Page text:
Vintage cutlery boxes are a frequent fixture at estate and yard sales — usually in pretty worn condition. With just a little elbow grease, you can refinish and re-line them for a massive upcycled jewelry box.H. Camille Smith
Before: The old cutlery box was a steal at just $9 but the decades-old blond finish and felt-lined interior were in poor condition (Images 1 and 2).
Using the correct screwdriver — either flat or Phillips head — remove the original hardware, being careful to keep the screws with the hardware by placing everything together in a plastic bag (Images 1 and 2). Tip: A miniature screwdriver, like those typically used for repairing eyeglasses, may come in handy if your cutlery box still has the original brass plate (Image 3).
Using a metal paint scraper, pry the felt liner away from the sides of the box then lift out the upper tray (Images 1 and 2). Use pliers to remove the nails or staples securing the cutlery dividers to the top section's bottom which you'll need to save for re-covering in a later step (Image 3). If your box has a bottom drawer, remove its felt liner but don't discard (Image 4).
If the felt was held in place with glue, stripping is necessary to create a clean surface before restaining the wood. First, don chemical-resistant gloves, then pour stripper into a metal pan and use a disposable chip brush to apply a thick coat of the chemical to the glue-covered areas (Image 1). Read manufacturer's instructions to learn how long to let the stripper soften the glue (typically 15 minutes up to one hour) before removing with a metal scraper (Image 2).
Following the same steps listed above — don protective gloves, brush on stripper, allow stripper to soften finish, then scrape off (Images 1 and 2) — remove existing finish. Tip: Multiple applications of stripper may be necessary to completely remove the existing finish.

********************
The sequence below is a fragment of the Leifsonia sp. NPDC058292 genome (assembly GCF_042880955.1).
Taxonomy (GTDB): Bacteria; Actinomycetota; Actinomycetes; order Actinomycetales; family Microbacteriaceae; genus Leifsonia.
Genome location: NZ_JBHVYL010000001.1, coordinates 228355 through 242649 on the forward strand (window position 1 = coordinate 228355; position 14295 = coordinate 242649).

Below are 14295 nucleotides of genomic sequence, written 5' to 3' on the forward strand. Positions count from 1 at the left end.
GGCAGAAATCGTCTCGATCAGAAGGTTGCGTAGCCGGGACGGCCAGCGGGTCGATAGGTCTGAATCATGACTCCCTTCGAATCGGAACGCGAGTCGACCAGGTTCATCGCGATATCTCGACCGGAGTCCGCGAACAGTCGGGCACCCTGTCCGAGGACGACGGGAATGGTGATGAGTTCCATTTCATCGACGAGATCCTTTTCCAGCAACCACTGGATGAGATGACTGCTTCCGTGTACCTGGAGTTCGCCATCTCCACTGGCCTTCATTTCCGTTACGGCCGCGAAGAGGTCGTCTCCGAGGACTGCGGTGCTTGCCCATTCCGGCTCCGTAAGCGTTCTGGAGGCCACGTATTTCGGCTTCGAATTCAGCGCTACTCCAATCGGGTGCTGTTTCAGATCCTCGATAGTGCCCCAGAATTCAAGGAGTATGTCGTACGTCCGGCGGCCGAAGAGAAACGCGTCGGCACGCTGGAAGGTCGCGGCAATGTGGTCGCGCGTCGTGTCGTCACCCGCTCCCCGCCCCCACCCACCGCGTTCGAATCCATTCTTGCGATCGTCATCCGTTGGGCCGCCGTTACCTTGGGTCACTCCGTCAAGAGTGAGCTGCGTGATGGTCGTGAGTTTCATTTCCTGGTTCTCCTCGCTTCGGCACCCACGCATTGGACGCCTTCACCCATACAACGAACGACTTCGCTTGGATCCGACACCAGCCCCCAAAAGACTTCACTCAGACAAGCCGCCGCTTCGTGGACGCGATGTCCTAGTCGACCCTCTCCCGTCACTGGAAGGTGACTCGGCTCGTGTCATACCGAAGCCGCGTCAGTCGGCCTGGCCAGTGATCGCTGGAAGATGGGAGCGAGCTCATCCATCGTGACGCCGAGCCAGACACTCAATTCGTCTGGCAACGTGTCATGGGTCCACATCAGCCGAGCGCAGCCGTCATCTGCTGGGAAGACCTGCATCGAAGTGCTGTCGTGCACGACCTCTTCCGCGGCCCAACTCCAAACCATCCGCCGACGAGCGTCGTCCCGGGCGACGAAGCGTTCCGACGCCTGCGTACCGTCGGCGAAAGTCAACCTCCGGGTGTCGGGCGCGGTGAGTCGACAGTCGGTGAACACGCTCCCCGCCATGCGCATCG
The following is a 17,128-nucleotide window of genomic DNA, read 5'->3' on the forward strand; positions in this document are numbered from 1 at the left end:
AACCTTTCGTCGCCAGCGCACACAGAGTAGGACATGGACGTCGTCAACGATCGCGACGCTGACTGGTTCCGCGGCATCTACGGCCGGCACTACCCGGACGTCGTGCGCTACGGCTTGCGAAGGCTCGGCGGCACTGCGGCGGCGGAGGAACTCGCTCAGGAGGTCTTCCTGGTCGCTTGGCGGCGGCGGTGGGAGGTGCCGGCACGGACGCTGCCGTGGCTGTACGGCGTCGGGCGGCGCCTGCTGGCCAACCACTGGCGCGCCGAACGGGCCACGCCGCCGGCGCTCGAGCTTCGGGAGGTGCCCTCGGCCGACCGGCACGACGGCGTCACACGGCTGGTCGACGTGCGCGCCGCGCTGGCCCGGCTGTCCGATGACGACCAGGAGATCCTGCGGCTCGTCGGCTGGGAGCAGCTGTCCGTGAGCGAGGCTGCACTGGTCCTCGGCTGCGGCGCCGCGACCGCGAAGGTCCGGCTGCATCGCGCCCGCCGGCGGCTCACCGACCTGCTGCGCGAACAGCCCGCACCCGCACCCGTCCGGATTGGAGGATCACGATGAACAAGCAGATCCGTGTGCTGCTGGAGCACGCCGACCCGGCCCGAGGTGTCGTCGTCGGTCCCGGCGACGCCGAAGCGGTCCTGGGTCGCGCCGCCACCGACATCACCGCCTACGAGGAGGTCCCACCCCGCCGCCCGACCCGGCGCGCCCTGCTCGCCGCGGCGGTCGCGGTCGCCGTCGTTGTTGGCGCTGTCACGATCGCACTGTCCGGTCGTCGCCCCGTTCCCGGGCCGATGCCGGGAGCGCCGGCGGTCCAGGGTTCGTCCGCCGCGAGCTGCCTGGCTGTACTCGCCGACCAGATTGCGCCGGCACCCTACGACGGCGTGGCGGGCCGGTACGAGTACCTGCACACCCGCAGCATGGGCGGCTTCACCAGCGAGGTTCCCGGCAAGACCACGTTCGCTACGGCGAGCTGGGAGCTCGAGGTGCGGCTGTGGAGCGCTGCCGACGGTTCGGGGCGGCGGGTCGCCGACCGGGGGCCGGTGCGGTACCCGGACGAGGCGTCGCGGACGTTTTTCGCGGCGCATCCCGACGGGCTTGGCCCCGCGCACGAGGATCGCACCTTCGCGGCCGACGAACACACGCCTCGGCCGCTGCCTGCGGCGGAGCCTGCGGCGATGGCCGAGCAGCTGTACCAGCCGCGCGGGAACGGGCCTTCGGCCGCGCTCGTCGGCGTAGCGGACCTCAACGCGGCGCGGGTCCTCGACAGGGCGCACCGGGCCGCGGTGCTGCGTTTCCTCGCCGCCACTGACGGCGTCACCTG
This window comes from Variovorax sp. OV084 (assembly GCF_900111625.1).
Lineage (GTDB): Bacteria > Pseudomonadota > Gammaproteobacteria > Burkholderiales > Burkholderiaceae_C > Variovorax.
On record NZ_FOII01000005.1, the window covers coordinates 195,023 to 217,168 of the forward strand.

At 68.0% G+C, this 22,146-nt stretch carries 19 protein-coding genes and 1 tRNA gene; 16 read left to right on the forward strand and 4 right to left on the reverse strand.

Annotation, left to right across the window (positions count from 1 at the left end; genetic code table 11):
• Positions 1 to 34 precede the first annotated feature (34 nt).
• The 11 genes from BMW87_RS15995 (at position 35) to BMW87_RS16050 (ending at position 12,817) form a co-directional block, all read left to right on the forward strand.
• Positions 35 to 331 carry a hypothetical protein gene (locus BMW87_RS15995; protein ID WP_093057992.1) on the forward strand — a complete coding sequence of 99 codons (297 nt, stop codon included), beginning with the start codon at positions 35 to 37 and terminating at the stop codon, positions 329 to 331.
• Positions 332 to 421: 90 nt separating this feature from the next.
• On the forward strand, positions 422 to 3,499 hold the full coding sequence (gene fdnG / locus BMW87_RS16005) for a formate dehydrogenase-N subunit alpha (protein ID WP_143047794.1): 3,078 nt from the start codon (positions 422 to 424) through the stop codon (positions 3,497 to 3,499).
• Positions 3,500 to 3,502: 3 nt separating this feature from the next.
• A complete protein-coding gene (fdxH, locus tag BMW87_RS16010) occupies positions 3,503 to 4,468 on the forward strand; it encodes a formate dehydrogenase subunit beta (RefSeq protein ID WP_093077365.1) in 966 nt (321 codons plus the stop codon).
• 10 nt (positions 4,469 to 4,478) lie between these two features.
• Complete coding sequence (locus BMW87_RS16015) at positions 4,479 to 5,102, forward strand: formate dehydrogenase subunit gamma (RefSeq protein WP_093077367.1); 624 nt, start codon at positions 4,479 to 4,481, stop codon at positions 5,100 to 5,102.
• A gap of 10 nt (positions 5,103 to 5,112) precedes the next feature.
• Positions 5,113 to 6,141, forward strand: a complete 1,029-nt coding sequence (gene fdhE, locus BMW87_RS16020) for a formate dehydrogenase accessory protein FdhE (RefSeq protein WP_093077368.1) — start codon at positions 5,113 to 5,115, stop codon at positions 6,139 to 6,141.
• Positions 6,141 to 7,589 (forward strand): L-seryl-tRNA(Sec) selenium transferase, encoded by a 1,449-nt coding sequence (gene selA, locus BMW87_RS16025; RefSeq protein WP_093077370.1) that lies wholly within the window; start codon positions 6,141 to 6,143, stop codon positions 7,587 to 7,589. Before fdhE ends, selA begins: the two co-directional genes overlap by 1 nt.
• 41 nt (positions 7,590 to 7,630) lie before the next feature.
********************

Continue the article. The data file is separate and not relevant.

To remove any remaining bits of the previous finish and prepare the wood for the new stain, thoroughly sand the box starting with coarse-grit sandpaper then working your way down to medium- then finally fine-grit (Image 1). Using a chip brush, apply wood stain in the direction of the wood grain (Image 2). Allow stain to fully cure, following manufacturer's recommended dry time, then brush on a coat of polyurethane following the wood grain and consistently checking for drips or any lost brush bristles (Image 3).
Use existing liners as a template to cut new fabric, leaving a 1/2 to 1 inch excess on all sides (Image 1). Place liner front-side-up on a dropcloth or newspaper-covered work surface; coat liner with an even layer of spray adhesive (Image 2). Lay new fabric face-down on a clean area of the work surface then center liner glue-side-down on fabric and press to secure (Image 3). Carefully spray just the edges of liner's back with adhesive (Image 4) then press edges of the fabric to secure. Cut off excess fabric with scissors to create a clean, mitred edge (Image 5).
Pop re-covered liners into box then reattach hardware (Image 1). If cutlery box had an existing brass plate, have it engraved with the jewelry box owner's initials then reattach (Image 2). Tip: Trophy suppliers and jewelry stores often offer engraving for a small fee. Note: Instead of covering another piece of cardboard to line the inside lid of the box, as I have here, have a piece of mirror cut at a local glass or hardware store (Image 3).